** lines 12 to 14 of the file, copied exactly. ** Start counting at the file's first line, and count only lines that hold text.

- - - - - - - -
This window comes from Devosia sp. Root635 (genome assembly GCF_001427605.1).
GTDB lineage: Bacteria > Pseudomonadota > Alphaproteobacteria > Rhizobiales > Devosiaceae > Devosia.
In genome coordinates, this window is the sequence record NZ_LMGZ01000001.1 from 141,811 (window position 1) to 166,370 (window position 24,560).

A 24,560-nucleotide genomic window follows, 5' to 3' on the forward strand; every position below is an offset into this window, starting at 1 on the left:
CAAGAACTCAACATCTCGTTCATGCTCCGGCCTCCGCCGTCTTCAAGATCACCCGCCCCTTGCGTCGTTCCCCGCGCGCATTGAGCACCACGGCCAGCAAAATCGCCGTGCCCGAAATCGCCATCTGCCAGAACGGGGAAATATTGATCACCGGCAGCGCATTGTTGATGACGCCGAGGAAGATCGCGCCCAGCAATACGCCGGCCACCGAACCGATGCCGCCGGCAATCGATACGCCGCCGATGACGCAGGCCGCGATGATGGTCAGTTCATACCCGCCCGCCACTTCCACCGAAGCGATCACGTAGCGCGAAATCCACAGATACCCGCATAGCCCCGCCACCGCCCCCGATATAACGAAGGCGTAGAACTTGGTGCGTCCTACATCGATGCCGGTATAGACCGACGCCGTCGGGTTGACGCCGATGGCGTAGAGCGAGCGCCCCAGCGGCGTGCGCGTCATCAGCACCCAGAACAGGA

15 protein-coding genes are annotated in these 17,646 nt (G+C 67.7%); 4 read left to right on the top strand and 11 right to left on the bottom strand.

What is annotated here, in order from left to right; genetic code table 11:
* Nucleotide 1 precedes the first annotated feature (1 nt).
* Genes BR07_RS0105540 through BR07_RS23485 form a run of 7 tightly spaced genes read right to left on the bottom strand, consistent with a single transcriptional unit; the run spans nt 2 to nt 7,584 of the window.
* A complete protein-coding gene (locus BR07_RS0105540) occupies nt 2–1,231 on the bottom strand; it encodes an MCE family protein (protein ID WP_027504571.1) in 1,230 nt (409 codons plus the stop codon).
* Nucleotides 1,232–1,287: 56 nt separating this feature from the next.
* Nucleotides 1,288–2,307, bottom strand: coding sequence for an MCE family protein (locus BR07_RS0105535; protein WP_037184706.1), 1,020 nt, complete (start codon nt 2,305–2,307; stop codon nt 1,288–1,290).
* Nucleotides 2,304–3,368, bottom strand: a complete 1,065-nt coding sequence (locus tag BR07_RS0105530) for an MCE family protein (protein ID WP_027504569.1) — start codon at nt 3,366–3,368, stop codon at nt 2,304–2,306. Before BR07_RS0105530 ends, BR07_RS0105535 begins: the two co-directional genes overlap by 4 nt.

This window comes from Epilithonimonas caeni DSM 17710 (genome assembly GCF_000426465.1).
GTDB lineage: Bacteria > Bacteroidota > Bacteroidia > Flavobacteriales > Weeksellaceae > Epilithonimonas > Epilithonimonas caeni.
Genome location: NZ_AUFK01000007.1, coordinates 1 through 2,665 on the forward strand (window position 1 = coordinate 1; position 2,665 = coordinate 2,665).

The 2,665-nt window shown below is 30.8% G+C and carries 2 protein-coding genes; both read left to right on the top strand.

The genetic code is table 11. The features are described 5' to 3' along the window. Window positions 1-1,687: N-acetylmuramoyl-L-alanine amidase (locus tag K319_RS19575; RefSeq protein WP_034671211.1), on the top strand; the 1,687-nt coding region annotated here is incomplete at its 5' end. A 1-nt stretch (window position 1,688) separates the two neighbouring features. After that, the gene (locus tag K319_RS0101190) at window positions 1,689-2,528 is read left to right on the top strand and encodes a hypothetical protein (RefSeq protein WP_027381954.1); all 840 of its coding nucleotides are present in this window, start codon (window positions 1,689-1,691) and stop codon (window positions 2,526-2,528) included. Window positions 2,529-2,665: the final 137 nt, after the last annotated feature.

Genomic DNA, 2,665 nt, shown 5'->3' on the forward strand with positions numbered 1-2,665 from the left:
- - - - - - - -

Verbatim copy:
* Nucleotides 1,288–2,307, bottom strand: coding sequence for an MCE family protein (locus BR07_RS0105535; protein WP_037184706.1), 1,020 nt, complete (start codon nt 2,305–2,307; stop codon nt 1,288–1,290).
* Nucleotides 2,304–3,368, bottom strand: a complete 1,065-nt coding sequence (locus tag BR07_RS0105530) for an MCE family protein (protein ID WP_027504569.1) — start codon at nt 3,366–3,368, stop codon at nt 2,304–2,306. Before BR07_RS0105530 ends, BR07_RS0105535 begins: the two co-directional genes overlap by 4 nt.

This window comes from Epilithonimonas caeni DSM 17710 (genome assembly GCF_000426465.1).